The avenue was a scene of desolation. The storm of falling fire seemed to increase every second, and it was as much as we could do to protect ourselves from the burning rain and guide the horse through the flying people and hurrying vehicles. Looking back through Washington Street toward the Opera House, I saw smoke and flames pouring out of State Street, from the very point we had just left, and the intervening space was filled with the whirling embers that beat against the houses and covered the roofs and window-sills. It seemed like a tornado of fire.
Alexander Frear, New York World Herald, October 15, 1871.
The “tornado of fire” that New York politician Alexander Frear described devastated Chicago. The fire began on the city’s West Side, burning a swath of destruction to the river at Adams Street, where it proceeded to jump the water to the impoverished Conley’s Patch neighborhood. Before the city stopped burning, the fire had laid waste to eighty city blocks.
Rush Medical College building after the Great Chicago Fire (Abraham Lincoln Presidential Library and Museum)
Chicago had grown substantially in the decades leading up to the fire. In the early 1800s, U.S. citizens on the East Coast knew the place that would become Chicago only as part of a vast Northwest Territory. The territory was known, not for big business, but for traders like John Kinzie who had joined a small village and created a prosperous business connecting Euro and Native American villages in the area.
By the 1830s, Eastern money started pouring in from businessmen like William Ogden, who supported the construction of the Illinois and Michigan Canal and subsidies for railroads. By the end of the decade, Ogden had become the largest landowner in Chicago and had defeated John Kinzie to become the first mayor of the city.
The mid-1800s saw Chicago welcome far more men of the Ogden variety than the Kinzie. Both the violent dispossession of American Indians from their land and Market Revolution fueled this transformation from a place of small traders to businessmen. The Market Revolution tore businesses away from small communities and family farms, and saw them reordered into mills, slaughterhouses, and manufacturing plants in emerging cities like Chicago. The arrival of railroads only hastened the city’s expansion.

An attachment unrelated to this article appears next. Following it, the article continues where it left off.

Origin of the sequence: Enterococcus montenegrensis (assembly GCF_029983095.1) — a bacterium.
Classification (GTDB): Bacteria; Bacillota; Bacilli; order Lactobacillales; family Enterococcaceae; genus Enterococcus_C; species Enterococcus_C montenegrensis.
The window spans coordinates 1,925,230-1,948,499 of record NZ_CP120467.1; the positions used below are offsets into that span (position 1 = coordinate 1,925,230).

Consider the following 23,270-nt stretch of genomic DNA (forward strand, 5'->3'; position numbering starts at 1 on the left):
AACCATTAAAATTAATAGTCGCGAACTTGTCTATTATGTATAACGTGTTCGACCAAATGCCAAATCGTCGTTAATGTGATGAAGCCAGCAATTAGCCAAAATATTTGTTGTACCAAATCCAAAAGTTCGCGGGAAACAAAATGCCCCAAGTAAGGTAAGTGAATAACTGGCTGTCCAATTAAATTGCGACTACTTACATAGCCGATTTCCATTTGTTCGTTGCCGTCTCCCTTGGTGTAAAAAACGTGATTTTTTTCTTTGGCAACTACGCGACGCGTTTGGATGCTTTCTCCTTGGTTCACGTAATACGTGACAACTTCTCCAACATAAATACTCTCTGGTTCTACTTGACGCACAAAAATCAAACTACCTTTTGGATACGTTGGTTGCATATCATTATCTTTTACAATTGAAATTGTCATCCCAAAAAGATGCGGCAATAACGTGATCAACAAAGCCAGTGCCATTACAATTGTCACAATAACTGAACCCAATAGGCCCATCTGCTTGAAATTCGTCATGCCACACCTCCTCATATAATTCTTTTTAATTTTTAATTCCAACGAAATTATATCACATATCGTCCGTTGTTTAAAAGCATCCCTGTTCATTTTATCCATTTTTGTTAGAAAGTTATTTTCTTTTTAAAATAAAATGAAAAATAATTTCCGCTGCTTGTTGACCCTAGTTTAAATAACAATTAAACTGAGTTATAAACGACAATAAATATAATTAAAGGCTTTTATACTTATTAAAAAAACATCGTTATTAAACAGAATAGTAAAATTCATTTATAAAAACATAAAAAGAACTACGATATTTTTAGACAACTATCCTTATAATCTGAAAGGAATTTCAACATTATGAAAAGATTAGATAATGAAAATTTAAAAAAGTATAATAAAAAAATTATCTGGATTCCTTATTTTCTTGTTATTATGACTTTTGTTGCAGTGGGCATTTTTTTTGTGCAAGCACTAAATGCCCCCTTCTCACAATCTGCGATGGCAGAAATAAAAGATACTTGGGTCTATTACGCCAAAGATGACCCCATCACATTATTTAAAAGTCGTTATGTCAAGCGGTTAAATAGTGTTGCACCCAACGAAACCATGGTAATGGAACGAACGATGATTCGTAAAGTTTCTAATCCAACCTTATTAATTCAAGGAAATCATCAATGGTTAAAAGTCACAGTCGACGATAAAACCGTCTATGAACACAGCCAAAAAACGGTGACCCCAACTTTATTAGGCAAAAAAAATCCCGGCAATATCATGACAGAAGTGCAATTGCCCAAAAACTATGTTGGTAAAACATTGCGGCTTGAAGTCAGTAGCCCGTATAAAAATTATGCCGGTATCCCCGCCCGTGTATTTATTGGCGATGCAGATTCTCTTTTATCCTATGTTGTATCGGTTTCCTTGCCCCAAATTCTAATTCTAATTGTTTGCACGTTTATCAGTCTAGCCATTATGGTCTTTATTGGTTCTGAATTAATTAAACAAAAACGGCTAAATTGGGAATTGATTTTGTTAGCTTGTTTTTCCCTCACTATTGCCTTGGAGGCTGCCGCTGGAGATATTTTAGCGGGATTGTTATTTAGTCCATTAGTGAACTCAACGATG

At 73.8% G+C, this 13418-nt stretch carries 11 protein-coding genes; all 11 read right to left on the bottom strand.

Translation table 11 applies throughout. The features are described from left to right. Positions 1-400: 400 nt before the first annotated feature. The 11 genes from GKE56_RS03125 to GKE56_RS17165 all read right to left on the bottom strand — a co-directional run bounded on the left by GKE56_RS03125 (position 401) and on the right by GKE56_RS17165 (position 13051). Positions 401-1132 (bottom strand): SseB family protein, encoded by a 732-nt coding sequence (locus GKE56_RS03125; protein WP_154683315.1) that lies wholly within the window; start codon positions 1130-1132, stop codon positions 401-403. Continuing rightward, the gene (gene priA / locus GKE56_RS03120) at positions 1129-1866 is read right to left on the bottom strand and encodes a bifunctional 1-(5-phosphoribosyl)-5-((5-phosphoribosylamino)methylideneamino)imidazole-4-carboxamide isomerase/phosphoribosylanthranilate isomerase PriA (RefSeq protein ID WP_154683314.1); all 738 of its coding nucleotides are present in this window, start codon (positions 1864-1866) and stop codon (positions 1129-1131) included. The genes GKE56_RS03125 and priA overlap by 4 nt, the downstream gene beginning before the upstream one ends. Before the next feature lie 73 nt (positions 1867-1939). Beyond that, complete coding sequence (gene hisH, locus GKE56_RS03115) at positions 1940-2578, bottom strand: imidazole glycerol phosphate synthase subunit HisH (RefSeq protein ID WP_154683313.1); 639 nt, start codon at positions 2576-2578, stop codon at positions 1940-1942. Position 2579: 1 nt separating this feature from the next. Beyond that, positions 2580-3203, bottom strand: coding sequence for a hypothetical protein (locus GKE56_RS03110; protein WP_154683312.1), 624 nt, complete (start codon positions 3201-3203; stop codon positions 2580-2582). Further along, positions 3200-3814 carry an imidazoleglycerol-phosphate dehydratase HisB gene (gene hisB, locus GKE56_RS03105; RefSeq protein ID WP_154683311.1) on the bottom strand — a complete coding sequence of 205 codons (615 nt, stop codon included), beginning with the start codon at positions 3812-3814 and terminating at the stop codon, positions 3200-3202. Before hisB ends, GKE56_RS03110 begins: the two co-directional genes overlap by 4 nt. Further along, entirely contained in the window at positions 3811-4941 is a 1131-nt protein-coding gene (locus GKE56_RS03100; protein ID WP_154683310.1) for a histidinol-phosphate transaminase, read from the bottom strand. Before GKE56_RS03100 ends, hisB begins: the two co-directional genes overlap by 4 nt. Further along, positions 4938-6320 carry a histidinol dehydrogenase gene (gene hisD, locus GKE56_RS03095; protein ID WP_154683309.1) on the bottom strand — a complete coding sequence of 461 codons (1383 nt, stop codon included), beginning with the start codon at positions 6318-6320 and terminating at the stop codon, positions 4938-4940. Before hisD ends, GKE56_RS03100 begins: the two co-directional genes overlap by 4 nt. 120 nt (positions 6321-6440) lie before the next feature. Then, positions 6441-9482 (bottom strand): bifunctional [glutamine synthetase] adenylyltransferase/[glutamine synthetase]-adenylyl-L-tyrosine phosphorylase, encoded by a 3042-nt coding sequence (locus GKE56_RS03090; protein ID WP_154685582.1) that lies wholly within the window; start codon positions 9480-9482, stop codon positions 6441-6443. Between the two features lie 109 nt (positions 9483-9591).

With a population near 110,000 on the eve of the Civil War, Chicago was an upstart city in competition with places like St. Louis and Cincinnati to become the great city of the West. Government contracts during the war stimulated Chicago’s already growing industries. The growth continued after the war, and by 1870 Chicago almost tripled its population, boasting nearly 299,000 residents.
Like so many other buildings after the fire, the outer walls were all that remained of Chicago’s St. Paul’s Universalist Church (Abraham Lincoln Presidential Library and Museum).
The fire in 1871 seemed as if it would undo the previous decades of urban growth. The flames destroyed the homes of about 100,000 Chicagoans—a third of the population. It killed at least 300 and left damages estimated at 196 million dollars. The scope of the fire shocked Chicagoans, but a shocked world poured their charity into the city’s rebuilding efforts. Resurrected, the city reached one million residents by 1890, but the Great Fire remained seared in the memories of those who lived through it.
Also This Month In Illinois History...
October 5, 1868: The cornerstone of the Illinois State Capitol Building was laid.
October 13, 1858: Abraham Lincoln debated Stephen Douglas at Quincy. This was their sixth debate.
October 14, 1908: The Chicago Cubs won game five of the World Series, finishing off the Detroit Tigers and securing back to back championships.
October 16, 1854: Abraham Lincoln delivered his Peoria speech outlining his objections to the Kansas-Nebraska Act. This revitalized Lincoln’s political career and within six years he would become the Republican presidential nominee.
Jacob K. Friefeld